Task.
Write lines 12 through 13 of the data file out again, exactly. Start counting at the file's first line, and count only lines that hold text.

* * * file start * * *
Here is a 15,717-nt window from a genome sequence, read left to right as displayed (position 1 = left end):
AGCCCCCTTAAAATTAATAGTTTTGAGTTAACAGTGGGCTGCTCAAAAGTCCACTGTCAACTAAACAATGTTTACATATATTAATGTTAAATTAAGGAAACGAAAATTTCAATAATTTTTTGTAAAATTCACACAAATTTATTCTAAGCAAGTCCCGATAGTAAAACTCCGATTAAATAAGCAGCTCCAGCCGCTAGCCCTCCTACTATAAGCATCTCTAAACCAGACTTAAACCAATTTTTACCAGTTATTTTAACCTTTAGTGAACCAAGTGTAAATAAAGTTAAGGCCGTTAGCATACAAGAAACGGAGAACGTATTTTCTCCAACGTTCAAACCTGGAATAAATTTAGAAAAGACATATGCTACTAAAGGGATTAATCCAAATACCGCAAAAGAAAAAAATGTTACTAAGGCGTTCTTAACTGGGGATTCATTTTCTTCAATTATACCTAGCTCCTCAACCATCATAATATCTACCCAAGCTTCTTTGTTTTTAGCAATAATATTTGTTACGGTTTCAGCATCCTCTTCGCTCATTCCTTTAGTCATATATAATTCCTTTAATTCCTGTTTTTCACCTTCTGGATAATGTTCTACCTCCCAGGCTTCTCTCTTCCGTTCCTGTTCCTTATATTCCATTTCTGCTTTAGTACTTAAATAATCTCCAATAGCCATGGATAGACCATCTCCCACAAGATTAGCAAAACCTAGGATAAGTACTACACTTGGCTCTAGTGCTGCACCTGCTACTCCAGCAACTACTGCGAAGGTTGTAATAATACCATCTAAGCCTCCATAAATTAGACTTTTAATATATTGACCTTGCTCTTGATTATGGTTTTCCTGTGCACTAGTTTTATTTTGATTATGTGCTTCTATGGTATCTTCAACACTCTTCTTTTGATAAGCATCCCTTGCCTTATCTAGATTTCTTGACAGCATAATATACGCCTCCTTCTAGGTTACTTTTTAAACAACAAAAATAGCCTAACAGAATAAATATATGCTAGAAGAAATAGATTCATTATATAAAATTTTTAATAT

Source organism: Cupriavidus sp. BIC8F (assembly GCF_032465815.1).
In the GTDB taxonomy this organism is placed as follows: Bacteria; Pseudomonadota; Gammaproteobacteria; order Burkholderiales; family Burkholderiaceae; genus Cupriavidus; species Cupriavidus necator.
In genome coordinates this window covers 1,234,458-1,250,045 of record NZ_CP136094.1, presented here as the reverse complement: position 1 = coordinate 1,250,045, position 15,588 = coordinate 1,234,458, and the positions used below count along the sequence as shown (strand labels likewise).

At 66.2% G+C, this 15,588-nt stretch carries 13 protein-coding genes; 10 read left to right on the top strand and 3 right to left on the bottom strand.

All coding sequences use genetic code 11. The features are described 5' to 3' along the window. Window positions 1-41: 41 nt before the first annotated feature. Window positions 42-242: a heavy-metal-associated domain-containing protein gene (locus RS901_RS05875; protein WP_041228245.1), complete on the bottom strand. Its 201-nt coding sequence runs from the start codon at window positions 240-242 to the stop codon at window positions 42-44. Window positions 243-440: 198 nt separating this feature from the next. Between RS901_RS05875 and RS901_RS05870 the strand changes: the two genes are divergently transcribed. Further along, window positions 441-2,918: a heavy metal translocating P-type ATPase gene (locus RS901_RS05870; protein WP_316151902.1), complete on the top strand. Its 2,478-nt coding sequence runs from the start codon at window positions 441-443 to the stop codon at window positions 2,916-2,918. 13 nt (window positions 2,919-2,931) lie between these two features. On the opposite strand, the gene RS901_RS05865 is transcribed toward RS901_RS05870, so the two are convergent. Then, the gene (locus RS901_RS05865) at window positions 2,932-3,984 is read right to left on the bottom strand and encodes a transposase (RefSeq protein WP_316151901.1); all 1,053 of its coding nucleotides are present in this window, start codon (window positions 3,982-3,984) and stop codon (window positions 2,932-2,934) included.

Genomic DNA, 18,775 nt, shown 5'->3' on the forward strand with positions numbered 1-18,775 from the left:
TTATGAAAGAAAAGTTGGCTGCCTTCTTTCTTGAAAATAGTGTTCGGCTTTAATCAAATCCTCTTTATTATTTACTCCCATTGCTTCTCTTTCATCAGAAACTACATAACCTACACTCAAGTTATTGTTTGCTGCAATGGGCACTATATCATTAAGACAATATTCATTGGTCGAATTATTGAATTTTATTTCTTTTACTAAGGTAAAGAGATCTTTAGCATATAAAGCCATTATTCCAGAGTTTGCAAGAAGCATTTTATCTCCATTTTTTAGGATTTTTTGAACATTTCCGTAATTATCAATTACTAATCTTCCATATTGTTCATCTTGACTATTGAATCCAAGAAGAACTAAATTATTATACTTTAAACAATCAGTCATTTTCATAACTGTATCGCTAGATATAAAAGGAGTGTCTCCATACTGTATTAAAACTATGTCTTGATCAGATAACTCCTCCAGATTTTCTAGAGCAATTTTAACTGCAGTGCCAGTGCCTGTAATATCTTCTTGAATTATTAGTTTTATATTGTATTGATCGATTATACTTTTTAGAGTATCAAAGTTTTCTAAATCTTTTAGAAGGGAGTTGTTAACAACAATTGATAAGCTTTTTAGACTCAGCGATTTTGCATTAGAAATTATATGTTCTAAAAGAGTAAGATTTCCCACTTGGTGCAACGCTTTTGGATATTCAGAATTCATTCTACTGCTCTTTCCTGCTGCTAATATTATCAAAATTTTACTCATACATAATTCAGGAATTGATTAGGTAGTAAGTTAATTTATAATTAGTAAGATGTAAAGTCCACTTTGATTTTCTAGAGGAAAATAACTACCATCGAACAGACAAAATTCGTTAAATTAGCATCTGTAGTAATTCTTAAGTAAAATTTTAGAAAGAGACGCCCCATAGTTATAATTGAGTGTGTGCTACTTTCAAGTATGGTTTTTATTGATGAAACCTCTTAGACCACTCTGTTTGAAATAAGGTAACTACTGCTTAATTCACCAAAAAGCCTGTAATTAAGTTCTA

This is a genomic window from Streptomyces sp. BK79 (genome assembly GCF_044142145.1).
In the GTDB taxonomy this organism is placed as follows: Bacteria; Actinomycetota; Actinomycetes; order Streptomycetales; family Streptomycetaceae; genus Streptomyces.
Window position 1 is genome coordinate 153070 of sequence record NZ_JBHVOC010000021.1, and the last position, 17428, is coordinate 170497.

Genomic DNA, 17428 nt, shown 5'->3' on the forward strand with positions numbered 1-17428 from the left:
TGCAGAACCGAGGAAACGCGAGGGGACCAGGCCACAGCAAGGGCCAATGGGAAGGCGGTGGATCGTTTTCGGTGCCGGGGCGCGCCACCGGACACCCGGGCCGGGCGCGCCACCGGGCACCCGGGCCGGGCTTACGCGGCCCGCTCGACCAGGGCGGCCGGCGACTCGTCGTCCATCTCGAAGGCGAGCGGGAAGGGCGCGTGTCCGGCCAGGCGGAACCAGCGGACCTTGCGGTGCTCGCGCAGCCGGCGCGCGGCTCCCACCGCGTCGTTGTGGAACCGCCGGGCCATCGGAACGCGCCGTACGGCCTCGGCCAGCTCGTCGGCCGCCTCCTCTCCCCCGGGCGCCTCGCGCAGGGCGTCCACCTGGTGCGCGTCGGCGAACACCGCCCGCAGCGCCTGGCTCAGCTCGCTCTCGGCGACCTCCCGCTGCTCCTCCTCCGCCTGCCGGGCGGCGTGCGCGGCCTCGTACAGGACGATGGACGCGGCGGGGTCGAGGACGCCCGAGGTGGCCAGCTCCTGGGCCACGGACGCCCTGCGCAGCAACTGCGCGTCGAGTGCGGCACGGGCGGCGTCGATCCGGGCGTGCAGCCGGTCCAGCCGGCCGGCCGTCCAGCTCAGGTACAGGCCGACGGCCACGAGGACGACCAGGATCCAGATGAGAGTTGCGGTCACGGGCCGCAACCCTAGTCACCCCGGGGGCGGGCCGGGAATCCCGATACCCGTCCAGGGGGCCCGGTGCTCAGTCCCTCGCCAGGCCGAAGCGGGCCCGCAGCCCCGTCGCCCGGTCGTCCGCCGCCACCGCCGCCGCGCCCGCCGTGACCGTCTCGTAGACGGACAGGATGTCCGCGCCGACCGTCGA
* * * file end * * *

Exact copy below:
Window position 1 is genome coordinate 153070 of sequence record NZ_JBHVOC010000021.1, and the last position, 17428, is coordinate 170497.

Genomic DNA, 17428 nt, shown 5'->3' on the forward strand with positions numbered 1-17428 from the left: